Smart technology has been finding its way into the automotive industry for many years, and by the looks of things, the concept of self-driving vehicles is no longer as far-fetched as it used to be. Several large companies including Tesla and Google are heavily invested in the idea of creating fully-autonomous cars, and Google has already been testing the concept on public roads for quite some time. In fact, Google's self-driving cars have been around for enough time to have been involved in several, minor car crashes, all of which have been caused by human error as opposed to the autonomous system itself. However, this changed last month when a Google AV (autonomous vehicle) was involved in a crash that wasn't caused by a human driver, but rather by the AV itself.
The US transport secretary, Anthony Foxx, was recently interviewed by the BBC during the South by Southwest Interactive festival in Austin, Texas, where he announced that seven cities in the US have reached the final step in a competition to obtain government funding for smart technologies, worth $40 million. The list of cities includes Austin, Columbus, Denver, Kansas City, Pittsburgh, Portland, and San Francisco. More to the point at hand, during the interview Anthony Foxx also discussed the recent events surrounding the car crash involving the aforementioned Google AV and a bus (image below), adding that the event was "not a surprise". According to the transport secretary, accidents involving autonomous vehicles are not inevitable. The system is not perfect and the concept of self-driving vehicles should not be compared "against perfection". They should, however, be compared to regular cars, and statistics show that the number of car crashes caused by human error is very much greater than the number of "fender benders" caused by Google's system. At one point or another, self-driving cars will be susceptible to errors as well, but generally speaking, the rate of error is much lower in autonomous vehicles than it is when human drivers are involved.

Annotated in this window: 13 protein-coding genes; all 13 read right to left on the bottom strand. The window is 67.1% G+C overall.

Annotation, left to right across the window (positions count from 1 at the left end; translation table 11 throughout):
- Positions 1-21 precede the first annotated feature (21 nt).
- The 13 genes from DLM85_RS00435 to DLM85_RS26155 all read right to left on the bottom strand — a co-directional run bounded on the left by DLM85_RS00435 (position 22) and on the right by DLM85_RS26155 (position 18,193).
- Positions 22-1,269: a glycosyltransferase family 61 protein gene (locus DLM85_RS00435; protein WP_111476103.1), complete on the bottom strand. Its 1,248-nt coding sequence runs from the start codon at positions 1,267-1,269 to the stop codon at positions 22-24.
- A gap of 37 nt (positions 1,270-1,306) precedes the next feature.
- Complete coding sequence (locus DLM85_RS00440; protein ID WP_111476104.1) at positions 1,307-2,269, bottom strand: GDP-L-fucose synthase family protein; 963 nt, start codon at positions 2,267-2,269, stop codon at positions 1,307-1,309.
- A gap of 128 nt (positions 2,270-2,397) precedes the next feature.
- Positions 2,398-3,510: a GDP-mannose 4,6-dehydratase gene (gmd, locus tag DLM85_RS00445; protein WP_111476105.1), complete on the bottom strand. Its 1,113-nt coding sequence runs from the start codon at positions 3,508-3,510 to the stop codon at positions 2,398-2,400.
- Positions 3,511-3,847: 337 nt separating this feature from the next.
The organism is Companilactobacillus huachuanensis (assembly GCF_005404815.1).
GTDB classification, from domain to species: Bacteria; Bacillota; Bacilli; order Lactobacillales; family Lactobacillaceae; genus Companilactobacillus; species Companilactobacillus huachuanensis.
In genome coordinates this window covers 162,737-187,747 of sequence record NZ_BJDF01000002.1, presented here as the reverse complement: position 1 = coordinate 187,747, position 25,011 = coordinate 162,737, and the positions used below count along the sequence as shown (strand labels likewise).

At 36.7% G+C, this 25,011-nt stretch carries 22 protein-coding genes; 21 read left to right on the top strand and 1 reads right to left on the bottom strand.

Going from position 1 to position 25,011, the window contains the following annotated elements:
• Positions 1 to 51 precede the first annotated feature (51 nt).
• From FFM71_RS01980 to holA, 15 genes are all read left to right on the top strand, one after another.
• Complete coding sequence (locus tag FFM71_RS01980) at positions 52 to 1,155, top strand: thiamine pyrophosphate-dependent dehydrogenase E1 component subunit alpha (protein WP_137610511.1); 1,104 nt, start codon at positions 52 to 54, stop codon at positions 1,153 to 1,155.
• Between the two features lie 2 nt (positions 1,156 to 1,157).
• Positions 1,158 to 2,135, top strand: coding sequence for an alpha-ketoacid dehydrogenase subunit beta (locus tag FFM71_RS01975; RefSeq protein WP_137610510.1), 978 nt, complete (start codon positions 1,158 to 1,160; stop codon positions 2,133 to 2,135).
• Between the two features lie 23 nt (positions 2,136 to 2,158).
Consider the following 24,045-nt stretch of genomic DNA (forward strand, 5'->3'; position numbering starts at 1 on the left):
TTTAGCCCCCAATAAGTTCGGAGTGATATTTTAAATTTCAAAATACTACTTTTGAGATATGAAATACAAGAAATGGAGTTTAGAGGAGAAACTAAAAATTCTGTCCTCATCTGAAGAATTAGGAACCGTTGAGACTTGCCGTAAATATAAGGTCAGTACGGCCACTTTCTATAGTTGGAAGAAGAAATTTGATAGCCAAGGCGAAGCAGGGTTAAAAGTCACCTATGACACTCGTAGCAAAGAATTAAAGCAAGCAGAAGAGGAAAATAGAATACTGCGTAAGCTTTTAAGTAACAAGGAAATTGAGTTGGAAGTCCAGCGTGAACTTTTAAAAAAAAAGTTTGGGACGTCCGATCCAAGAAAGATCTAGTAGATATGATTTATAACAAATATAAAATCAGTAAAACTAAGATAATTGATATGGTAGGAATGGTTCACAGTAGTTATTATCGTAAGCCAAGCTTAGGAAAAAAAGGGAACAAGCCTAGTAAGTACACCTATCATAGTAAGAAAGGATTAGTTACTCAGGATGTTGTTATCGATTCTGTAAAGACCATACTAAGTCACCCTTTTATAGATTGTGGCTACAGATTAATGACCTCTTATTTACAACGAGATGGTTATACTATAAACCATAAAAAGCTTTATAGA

The secretary also admitted that the technology could lead to unemployment of professional drivers, adding that "driverless technology presents a lot of potential for disruption on a number of fronts". There are also several legal issues that need to be addressed "over the next several months", such as figuring out whether a passenger in a self-driving car should be liable in the event of a crash, or if the company behind the autonomous driving system should be held responsible instead.